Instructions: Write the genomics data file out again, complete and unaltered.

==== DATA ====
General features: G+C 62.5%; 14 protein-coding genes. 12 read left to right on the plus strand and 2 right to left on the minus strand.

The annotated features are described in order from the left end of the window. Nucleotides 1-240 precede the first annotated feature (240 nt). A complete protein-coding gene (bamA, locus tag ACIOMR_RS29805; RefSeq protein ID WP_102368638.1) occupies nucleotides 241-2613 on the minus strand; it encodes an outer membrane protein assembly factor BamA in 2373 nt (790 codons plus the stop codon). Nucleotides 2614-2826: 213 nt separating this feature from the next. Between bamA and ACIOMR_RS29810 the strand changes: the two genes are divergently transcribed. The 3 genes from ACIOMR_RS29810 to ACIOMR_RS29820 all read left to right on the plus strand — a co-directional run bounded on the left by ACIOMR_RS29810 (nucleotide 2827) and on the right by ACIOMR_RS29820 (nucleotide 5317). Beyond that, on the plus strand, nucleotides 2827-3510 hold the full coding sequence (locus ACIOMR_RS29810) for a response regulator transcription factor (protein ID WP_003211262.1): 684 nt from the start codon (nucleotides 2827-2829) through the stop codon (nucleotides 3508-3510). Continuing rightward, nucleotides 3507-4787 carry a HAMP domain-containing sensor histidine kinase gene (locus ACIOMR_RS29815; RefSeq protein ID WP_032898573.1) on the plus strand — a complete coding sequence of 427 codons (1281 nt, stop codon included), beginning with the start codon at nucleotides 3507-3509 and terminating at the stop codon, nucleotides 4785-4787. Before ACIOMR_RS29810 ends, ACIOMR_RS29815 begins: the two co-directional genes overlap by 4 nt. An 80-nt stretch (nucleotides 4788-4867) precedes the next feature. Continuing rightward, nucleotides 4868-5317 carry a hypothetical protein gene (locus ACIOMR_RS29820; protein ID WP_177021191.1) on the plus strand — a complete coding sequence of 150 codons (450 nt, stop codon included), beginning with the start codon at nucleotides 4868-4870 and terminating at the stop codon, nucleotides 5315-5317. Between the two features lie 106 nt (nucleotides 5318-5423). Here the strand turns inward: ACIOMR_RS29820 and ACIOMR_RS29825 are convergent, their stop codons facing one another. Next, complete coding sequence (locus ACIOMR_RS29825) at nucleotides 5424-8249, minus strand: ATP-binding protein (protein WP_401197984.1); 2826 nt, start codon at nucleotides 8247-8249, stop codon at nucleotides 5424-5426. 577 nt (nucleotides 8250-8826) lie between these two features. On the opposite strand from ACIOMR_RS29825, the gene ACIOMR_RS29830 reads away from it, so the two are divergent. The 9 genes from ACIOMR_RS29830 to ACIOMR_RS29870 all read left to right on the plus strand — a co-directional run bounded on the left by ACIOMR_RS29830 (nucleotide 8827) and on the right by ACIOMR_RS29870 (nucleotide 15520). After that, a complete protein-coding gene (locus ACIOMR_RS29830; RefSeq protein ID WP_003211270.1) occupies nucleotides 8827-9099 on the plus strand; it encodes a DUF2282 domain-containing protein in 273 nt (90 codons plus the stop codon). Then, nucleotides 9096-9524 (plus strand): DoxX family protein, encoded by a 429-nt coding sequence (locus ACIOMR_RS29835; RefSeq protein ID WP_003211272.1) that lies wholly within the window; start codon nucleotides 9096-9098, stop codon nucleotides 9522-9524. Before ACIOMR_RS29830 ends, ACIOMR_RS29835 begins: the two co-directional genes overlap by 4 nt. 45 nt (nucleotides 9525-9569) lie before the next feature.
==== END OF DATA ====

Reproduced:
General features: G+C 62.5%; 14 protein-coding genes. 12 read left to right on the plus strand and 2 right to left on the minus strand.

The annotated features are described in order from the left end of the window. Nucleotides 1-240 precede the first annotated feature (240 nt). A complete protein-coding gene (bamA, locus tag ACIOMR_RS29805; RefSeq protein ID WP_102368638.1) occupies nucleotides 241-2613 on the minus strand; it encodes an outer membrane protein assembly factor BamA in 2373 nt (790 codons plus the stop codon). Nucleotides 2614-2826: 213 nt separating this feature from the next. Between bamA and ACIOMR_RS29810 the strand changes: the two genes are divergently transcribed. The 3 genes from ACIOMR_RS29810 to ACIOMR_RS29820 all read left to right on the plus strand — a co-directional run bounded on the left by ACIOMR_RS29810 (nucleotide 2827) and on the right by ACIOMR_RS29820 (nucleotide 5317). Beyond that, on the plus strand, nucleotides 2827-3510 hold the full coding sequence (locus ACIOMR_RS29810) for a response regulator transcription factor (protein ID WP_003211262.1): 684 nt from the start codon (nucleotides 2827-2829) through the stop codon (nucleotides 3508-3510). Continuing rightward, nucleotides 3507-4787 carry a HAMP domain-containing sensor histidine kinase gene (locus ACIOMR_RS29815; RefSeq protein ID WP_032898573.1) on the plus strand — a complete coding sequence of 427 codons (1281 nt, stop codon included), beginning with the start codon at nucleotides 3507-3509 and terminating at the stop codon, nucleotides 4785-4787. Before ACIOMR_RS29810 ends, ACIOMR_RS29815 begins: the two co-directional genes overlap by 4 nt. An 80-nt stretch (nucleotides 4788-4867) precedes the next feature. Continuing rightward, nucleotides 4868-5317 carry a hypothetical protein gene (locus ACIOMR_RS29820; protein ID WP_177021191.1) on the plus strand — a complete coding sequence of 150 codons (450 nt, stop codon included), beginning with the start codon at nucleotides 4868-4870 and terminating at the stop codon, nucleotides 5315-5317. Between the two features lie 106 nt (nucleotides 5318-5423). Here the strand turns inward: ACIOMR_RS29820 and ACIOMR_RS29825 are convergent, their stop codons facing one another. Next, complete coding sequence (locus ACIOMR_RS29825) at nucleotides 5424-8249, minus strand: ATP-binding protein (protein WP_401197984.1); 2826 nt, start codon at nucleotides 8247-8249, stop codon at nucleotides 5424-5426. 577 nt (nucleotides 8250-8826) lie between these two features. On the opposite strand from ACIOMR_RS29825, the gene ACIOMR_RS29830 reads away from it, so the two are divergent. The 9 genes from ACIOMR_RS29830 to ACIOMR_RS29870 all read left to right on the plus strand — a co-directional run bounded on the left by ACIOMR_RS29830 (nucleotide 8827) and on the right by ACIOMR_RS29870 (nucleotide 15520). After that, a complete protein-coding gene (locus ACIOMR_RS29830; RefSeq protein ID WP_003211270.1) occupies nucleotides 8827-9099 on the plus strand; it encodes a DUF2282 domain-containing protein in 273 nt (90 codons plus the stop codon). Then, nucleotides 9096-9524 (plus strand): DoxX family protein, encoded by a 429-nt coding sequence (locus ACIOMR_RS29835; RefSeq protein ID WP_003211272.1) that lies wholly within the window; start codon nucleotides 9096-9098, stop codon nucleotides 9522-9524. Before ACIOMR_RS29830 ends, ACIOMR_RS29835 begins: the two co-directional genes overlap by 4 nt. 45 nt (nucleotides 9525-9569) lie before the next feature.